The Value of Encouraging Socializing in the Workplace
Every employer wants to build a winning team that excels in every aspect. While diligence, hard work, and focus are key assets to look for in your employees, if you’re interested in breeding your team for efficiency and productivity, studies suggest that you should let them talk more — even when it’s not work-related.
According to a study conducted by the London School of Economics, socializing with colleagues is the only thing proven to make you as happy as when you’re not at work. Additionally, Gallup discovered that having friends at work increases employees’ motivation and overall happiness at work. These employees have “significantly higher levels of healthy stress management, even though they experience the same levels of stress.”
Encouraging social interaction in the workplace, even outside the purposes of teamwork, has been found to positively improve employee morale and team spirit. “I’ve worked with business teams for years, and always encourage social time when possible, especially after difficult conversations. This builds trust and reciprocity and the opportunity to get to know each other as people rather than co-workers or belligerents,” says Lisa Sansom, an HR coach and founder of LVS Consulting.
In order to achieve productivity, good communication, and collaboration, team bonding is key. “Our view is that we will have better employee retention and overall more fun and excitement at work if we all like each other and enjoy each other’s company,” says Kevin Miller, Director of Growth at Openlistings. “If we accomplish this, it leads to us really being able to form a tight-knit bond and it encourages employee buy-in when we are working towards super aggressive company goals, or are looking to have employees exemplify company values.”
So what are some good ways to bond?
“It is fairly easy for employers to provide opportunities to socialize – common lunch rooms, picnic tables, common spaces are all available to employees to chat and cross-pollinate ideas with others.” – Lisa Sansom, Founder of LVS Consulting
“The addition of weekly team lunches and/or happy hours has allowed everyone on our small team to have the opportunity to relax and get to know their coworkers outside of the conference room and Slack channels.” – Shana Haynie, Co-Founder and Creative Director of Vulpine Interactive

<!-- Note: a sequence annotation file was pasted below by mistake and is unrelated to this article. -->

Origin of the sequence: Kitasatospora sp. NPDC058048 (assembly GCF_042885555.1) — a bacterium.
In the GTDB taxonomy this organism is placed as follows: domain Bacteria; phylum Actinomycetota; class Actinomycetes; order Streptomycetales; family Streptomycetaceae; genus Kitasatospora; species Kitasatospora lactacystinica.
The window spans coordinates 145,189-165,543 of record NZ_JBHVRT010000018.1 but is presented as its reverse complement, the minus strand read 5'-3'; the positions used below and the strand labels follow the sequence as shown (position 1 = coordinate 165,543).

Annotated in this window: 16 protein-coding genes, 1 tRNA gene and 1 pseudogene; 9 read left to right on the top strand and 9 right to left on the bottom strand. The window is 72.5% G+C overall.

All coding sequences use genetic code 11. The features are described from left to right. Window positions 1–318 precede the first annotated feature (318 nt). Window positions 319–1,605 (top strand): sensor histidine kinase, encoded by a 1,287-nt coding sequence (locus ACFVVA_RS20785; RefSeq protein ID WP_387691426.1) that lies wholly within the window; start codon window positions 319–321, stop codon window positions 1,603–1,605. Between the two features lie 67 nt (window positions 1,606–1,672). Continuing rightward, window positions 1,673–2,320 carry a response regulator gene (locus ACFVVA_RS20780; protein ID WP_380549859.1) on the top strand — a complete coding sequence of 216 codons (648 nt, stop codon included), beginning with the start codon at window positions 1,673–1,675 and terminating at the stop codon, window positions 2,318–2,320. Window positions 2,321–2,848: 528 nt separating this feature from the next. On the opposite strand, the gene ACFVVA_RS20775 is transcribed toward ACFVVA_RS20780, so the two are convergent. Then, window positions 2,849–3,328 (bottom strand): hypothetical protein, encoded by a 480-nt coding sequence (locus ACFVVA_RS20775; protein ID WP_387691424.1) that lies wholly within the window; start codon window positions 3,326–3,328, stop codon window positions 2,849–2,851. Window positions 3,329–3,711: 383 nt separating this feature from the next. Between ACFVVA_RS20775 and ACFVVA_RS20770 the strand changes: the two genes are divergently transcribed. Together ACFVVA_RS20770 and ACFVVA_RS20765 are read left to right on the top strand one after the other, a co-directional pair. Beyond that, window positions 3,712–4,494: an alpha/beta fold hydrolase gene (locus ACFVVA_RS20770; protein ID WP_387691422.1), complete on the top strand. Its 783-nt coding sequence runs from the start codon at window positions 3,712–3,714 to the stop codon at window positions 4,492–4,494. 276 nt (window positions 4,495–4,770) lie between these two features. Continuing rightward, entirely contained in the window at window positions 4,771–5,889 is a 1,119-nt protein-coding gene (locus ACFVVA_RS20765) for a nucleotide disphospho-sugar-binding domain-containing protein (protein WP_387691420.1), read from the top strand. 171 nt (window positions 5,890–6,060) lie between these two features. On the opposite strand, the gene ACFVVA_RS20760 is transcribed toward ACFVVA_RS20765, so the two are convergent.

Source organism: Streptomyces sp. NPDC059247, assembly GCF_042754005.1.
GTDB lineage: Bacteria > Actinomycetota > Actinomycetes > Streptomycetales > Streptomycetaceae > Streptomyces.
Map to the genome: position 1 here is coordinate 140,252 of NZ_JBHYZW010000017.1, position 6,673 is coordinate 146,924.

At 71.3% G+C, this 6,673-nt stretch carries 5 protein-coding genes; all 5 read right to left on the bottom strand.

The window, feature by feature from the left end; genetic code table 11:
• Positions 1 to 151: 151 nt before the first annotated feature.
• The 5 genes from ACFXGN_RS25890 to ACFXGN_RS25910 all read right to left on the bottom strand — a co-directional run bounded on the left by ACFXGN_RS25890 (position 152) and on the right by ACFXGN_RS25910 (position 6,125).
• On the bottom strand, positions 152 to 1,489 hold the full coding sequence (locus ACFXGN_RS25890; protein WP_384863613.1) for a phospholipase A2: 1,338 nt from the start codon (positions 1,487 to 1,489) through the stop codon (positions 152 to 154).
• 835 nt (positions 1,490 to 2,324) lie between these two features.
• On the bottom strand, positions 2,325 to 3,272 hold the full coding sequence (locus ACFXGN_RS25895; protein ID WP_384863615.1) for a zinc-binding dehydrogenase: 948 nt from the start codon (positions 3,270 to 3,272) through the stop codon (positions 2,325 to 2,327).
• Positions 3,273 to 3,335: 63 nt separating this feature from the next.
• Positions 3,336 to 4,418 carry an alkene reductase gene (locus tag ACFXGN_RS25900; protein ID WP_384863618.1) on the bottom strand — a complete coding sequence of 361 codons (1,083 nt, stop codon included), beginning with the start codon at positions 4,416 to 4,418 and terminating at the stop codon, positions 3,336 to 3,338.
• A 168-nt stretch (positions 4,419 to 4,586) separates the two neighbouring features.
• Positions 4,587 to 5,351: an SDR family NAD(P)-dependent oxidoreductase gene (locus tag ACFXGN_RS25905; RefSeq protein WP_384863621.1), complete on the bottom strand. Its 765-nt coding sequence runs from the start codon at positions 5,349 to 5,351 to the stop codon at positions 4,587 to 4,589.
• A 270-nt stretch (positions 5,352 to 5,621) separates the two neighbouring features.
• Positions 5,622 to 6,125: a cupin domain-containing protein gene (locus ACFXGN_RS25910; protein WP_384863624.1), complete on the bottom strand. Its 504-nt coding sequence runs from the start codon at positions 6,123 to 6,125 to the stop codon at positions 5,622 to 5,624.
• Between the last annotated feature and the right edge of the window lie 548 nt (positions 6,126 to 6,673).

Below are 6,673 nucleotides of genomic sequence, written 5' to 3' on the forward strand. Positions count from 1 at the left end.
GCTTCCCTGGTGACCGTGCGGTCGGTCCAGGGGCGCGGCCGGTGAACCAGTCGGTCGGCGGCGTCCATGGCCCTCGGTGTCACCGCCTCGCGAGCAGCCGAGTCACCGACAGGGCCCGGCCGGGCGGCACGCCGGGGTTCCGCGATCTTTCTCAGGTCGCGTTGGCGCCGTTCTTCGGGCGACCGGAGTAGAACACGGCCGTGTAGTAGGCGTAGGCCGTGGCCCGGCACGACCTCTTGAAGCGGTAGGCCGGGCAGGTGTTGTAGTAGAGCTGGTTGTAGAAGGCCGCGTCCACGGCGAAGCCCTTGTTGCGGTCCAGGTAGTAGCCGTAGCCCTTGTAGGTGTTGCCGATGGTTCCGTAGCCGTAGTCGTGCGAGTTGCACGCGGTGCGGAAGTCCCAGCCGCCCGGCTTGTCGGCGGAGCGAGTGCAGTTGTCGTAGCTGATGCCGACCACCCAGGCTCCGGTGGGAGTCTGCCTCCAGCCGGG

“Not everyone enjoys doing odd challenges or uncomfortable exercises. Your quieter team members will benefit from less intense, but more regular chances to build trust and open up. Clearly define the purpose of downtime together, such as lunch or Friday decompression time in the breakroom.” – Mike Goossen, CPACEO & Founder of Columns 4 Success
“Each month our team chooses a day when the whole team goes to one of our coworker’s home and we all work together from there. This is effective for group projects, meetings, brainstorming, and team building.” – Martin Konstantinov, HR and Operations Manager of PFG Bulgaria
“After years trying different activities to join our work team and grow our startup, we finally find the best option of all: a one-week retreat to the mountains every 6 months.” – Cristian Rennella, CO-CEO & CoFounder of elMejorTrato.com
“Our team does an off-site activity once a quarter, hosts a monthly happy hour, and celebrates each employee’s birthday. Get everyone’s bday down on a calendar and make sure there is a cupcake for each person when they get to work.” – Kevin Miller, Director of Growth at Openlistings.
“Team bonding in the workplace improves employee communication, motivation and productivity. There’s no better way to establish sound work relationships than introducing team bonding exercises, whether this is in the form of an activity day, a work lunch away from the office or after work drinks.” – Lucy Sherliker, HR manager at Enact.
“A mix of activities that are in small work groups are more comfortable for people who may be more introverted. Being appreciative of many personality equations go a long way in helping a teams to be more self aware, to grow, stretch, and bond more.” – Christine Mann, Owner and President of Mann Consulting, LLC
“Introducing simple teamwork building activities is the best way to improve team bonding, whether your budget is big or small. Team bonding enables staff to network and interact on a friendlier level and as a result, effectively helps your staff’s approach to working together.” – Steve Pritchard, HR Consultant for giffgaff
As a leader, it’s important not to lose sight of the fact that your people are people at the end of the day, says Myles Nye of Wise Guys Events. “The desire to feel like you’re a valued part of a cohesive team is a fundamental human drive, and it doesn’t switch off just because you’re at the workplace.”
While many employers frown upon chatting in the workplace, leading with this mentality can be toxic to the well-being of your employees. According to Lynne Maureen Hurdle, a Communication Expert and Conflict Resolution Strategist Coach, teams that are ‘all work and no play’ “have more conflict and escalate it over small issues during times of high stress.”
Deregulating the workplace and adopting a humanistic approach in your company’s culture can help employees destress and become a closer knit team. “Providing opportunities for employees to socialize inside or outside the workplace fosters a strong environment of engagement and teamwork,” says Robin Schwartz, a Professional Human Resources (PHR) Certified Professional at MFG Jobs.
However you choose to embrace a more social workplace, an increase in employee engagement is sure to follow.